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Understanding Human Motivation: What Makes People Tick?

ISBN: 978-0-631-21983-5
336 pages
August 2003, Wiley-Blackwell
Understanding Human Motivation: What Makes People Tick? (0631219838) cover image

Description

Understanding Human Motivation is a lively presentation of how factors such as biological nature, instinct, past experience, and society determine what we do.

  • Draws on many different domains of human behavior and links together many motivational factors such as fear, sex, consciousness, and rage.
  • Illustrates the theoretical bases of motivation through real-life examples and case studies.
  • Written in accessible manner for use in courses.
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Table of Contents

Preface and Acknowledgments xii

INTRODUCTION: THREE FUNDAMENTAL IDEAS 1

What is “Motivation”? 2

How Can We Study Human Motivation? 3

The use of anecdotal material 3

Three Fundamental Ideas 6

Quasi-mechanical behavior 6

Personal view and camera view 6

Social extrusion 7

Some omissions 8

The Plan of this Book 9

Questions for discussion 10

1 DETERMINISM AND FREE WILL 11

Determinism 12

Psychological theory treats behavior as determinate 13

Free Will 14

Questions for discussion 20

2 TERROR 21

The Origins of Fear 23

Components of Fear 25

Two stages in the genesis of fear 27

Fear as Instinct 30

Pathological fear 32

The Experience of Fear 33

Companionship 33

Military combat 34

Being in control 34

Training and skill 35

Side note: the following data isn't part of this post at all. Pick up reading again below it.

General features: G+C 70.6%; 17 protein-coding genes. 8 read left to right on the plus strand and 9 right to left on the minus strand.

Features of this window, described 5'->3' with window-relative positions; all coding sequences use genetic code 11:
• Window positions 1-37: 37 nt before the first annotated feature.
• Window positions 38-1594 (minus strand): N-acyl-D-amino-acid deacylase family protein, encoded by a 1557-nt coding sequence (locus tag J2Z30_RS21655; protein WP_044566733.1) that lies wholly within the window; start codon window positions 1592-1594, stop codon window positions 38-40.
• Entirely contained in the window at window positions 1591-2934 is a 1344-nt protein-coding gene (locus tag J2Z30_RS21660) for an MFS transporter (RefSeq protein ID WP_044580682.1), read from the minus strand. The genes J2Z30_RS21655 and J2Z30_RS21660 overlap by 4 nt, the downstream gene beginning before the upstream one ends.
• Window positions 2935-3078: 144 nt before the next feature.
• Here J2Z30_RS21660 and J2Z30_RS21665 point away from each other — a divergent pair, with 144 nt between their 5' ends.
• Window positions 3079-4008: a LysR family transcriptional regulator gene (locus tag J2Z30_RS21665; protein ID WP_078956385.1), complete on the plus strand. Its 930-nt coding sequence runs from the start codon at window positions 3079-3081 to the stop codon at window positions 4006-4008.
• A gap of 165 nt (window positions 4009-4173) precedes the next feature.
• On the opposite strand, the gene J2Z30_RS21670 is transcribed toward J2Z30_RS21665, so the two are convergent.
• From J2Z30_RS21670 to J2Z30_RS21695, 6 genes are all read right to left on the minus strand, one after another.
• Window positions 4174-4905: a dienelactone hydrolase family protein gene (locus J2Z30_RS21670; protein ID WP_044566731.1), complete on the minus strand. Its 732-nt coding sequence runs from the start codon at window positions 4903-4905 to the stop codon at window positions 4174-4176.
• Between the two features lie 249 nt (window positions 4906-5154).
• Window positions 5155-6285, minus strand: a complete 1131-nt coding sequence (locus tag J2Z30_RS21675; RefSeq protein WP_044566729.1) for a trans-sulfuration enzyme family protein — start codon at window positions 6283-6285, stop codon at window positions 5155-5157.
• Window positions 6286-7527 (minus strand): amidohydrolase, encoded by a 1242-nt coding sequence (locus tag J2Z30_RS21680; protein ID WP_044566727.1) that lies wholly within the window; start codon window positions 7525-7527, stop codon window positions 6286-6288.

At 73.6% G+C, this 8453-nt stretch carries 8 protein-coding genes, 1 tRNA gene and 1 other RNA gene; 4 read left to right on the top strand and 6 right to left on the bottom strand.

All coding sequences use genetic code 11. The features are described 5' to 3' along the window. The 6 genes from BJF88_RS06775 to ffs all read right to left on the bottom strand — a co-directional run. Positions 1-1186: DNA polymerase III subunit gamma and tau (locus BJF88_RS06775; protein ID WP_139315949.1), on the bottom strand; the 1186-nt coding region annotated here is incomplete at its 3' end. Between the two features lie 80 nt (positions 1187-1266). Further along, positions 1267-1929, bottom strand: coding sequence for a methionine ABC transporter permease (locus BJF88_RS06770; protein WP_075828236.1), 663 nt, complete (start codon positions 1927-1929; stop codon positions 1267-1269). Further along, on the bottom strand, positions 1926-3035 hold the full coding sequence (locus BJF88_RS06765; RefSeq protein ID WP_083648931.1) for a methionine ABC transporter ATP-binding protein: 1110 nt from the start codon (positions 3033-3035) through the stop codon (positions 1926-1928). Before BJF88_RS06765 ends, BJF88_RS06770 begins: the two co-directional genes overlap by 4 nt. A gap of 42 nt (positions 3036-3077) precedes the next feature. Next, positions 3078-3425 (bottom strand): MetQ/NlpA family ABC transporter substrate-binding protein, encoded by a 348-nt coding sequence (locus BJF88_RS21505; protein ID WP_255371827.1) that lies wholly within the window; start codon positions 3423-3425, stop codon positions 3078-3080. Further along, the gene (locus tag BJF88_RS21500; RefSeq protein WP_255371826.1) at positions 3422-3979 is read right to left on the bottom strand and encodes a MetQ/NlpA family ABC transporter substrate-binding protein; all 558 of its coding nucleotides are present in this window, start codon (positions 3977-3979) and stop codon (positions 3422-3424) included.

The Persistence of Fear 35

The persistence of memory 35

Recurrence of fear 36

Questions for discussion 37

3 SEX 38

Personal View and Camera View 40

Which view – personal view or camera view? 42

Lay psychology 43

Sexual Behavior is Quasi-Mechanical 45

“Mechanical” 45

“Substantially mechanical” 46

Acquisition of patterns of sexual behavior 47

The pleasure principle 49

Some Questions about Sexual Behavior 51

1 What are the extraneous signals which trigger sexual behavior? 51

2 What other signals or social constraints act to modify sexual behavior? 52

3 What about the intense feelings that accompany sexual activity? 53

4 What has this to do with the survival of the species? 54

5 What about the variation in sexual behavior from one adult to another? 56

6 Does sexual behavior have to match between male and female? 56

7 How much of our sexual behavior is innate and how much acquired?

4 CONSCIOUSNESS 60

Two Views of What People Do 61

The Meaning of “Consciousness” 62

Philosophical inquiry into consciousness 64

The neural signature of consciousness 65

Personal view and camera view 67

The Relationship of Subjective Experience to Objective Observation 69

The split brain 75

Why is consciousness important to the study of motivation? 79

Questions for discussion 80

5 BOREDOM 81

The Political Background 82

“Brainwashing” 83

Sensory Deprivation 84

Hallucinations 85

Disturbances of perception 92

Cognitive deficits 94

What does it all signify? 96

Boredom 96

Boredom at work 97

Leisure activities 97

Questions for discussion 102

6 SOCIAL CONVENTIONS 103

Milgram’s Experiments 104

Proximity of teacher and pupil 104

What is going on? 106

Relaxation of the conflict 108

The importance of social structure 109

Social Conventions 111

Social conventions are different in different societies 113

Social conventions also differ between subgroups within the one society 116

Understanding Milgram’s Results 117

Military obedience 119

The Stanford County Prison Experiment 120

Questions for discussion 123

7 THE RATE FOR THE JOB 124

How Much Do Different People Earn? 124

1 People doing the same job get paid the same (irrespective of how well they do it), unless, sometimes, they happen to be women 125

2 Those people closest to the money are paid the most 125

3 If someone can earn more by negotiating a private deal, well, good luck to her or him 128

Boardroom pay 130

MPs’ financial interests 134

What has this chapter really been about? 137

Questions for discussion 139

8 LONELINESS 140

The Experience of Being Alone 140

Applications of research into social isolation 143

“Brainwashing” 144

Feral Children 147

What may we conclude from the attempted rehabilitation of these three children? 151

Conclusions on Social Isolation 153